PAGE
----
Observing dense matter in the sky
The study of the properties of neutron stars is presently entering a golden age.
Observations of gravitational waves from binary neutron star mergers by the LIGO/VIRGO/KAGRA gravitational wave detectors give an upper bound on the radius of neutron stars. Measurements from phase-resolved x-ray emissions from pulsars by the NICER detector at the International Space Station tighten the possible range of the mass-radius relation of neutron stars. Future observations of gravitational waves and x-ray emissions have the potential to delineate in unprecedented details the properties of dense matter in the interior of neutron stars, i.e. the equation of state of neutron star matter.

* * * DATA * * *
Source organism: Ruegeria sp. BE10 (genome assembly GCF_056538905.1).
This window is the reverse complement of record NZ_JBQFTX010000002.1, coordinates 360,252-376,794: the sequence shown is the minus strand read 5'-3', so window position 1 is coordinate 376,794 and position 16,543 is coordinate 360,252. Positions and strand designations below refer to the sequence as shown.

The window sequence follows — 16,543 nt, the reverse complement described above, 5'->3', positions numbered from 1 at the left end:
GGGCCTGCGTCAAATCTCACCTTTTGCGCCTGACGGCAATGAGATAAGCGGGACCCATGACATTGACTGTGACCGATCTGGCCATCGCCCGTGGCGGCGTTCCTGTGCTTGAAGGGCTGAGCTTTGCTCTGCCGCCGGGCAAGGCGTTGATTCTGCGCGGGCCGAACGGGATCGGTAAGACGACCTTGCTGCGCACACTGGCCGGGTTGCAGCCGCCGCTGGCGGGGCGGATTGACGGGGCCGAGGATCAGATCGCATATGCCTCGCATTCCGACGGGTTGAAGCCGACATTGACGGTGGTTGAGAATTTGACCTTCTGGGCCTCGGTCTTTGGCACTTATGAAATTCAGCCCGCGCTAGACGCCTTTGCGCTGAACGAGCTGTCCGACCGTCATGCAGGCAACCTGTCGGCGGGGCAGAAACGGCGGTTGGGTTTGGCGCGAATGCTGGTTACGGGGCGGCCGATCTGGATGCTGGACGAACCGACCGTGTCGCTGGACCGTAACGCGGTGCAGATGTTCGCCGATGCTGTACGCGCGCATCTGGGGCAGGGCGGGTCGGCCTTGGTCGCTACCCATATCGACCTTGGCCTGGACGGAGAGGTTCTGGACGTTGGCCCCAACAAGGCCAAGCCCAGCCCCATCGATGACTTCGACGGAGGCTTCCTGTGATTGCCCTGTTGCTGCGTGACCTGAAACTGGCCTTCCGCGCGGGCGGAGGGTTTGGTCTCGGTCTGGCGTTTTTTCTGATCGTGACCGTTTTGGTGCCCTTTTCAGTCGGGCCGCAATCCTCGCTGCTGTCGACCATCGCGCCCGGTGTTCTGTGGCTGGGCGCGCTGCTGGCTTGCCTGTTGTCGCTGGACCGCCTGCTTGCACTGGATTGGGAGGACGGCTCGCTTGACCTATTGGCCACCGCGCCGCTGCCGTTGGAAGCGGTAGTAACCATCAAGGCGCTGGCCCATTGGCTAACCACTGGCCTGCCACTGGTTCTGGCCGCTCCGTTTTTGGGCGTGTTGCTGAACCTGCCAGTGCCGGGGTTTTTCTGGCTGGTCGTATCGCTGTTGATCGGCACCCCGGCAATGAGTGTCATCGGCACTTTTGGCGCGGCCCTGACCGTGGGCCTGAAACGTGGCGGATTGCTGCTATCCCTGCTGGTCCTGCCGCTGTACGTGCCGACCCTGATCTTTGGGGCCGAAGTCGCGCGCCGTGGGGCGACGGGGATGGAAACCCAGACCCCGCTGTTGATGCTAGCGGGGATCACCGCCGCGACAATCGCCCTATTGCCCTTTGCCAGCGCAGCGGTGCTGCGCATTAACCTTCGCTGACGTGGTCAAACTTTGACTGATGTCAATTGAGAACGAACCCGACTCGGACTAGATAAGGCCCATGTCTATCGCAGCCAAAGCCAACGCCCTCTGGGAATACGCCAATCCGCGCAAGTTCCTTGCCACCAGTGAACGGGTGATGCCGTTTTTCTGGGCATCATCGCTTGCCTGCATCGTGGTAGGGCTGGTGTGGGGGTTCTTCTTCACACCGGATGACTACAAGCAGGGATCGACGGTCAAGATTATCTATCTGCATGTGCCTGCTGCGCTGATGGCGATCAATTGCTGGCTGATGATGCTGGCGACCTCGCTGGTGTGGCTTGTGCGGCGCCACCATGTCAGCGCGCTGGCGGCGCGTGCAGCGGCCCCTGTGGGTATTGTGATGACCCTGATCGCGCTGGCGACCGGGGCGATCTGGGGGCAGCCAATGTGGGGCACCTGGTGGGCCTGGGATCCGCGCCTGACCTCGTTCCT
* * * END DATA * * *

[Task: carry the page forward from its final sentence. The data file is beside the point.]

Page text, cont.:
The present astronomical data allows already at this stage to put severe limits on the possible appearance of a phase transition in the interior of neutron stars. These limits will be presented and outlines will be given how future measurements can probe the high density behaviour of neutron star matter.
Guest SpeakerJürgen Schaffner-Bielich is a Professor at the Goethe Universität, Frankfurt am Main where he had also completed his PhD in 1994. Subsequently he held research positions at the Niels Bohr Institute (94-96), LBNL (96-98), RIKEN BNL Research Center (98-01), Columbia University (01-02), and Stony Brook University (02-03). Between 2003 and 2008 he was a Lecturer at the Goethe Universität, before becoming Professor at the Ruprecht-Karls-Universität, Heidelberg in 2008. He returned to Goethe Universität in 2012 first as a Lecturer (12-16) and, since 2016, as a Professor. His research interests include compact stars (neutron stars, quark stars), (hyper)nuclear structure, hadrons in the medium, chiral effective models, and aspects of QCD for compact stars and the early universe.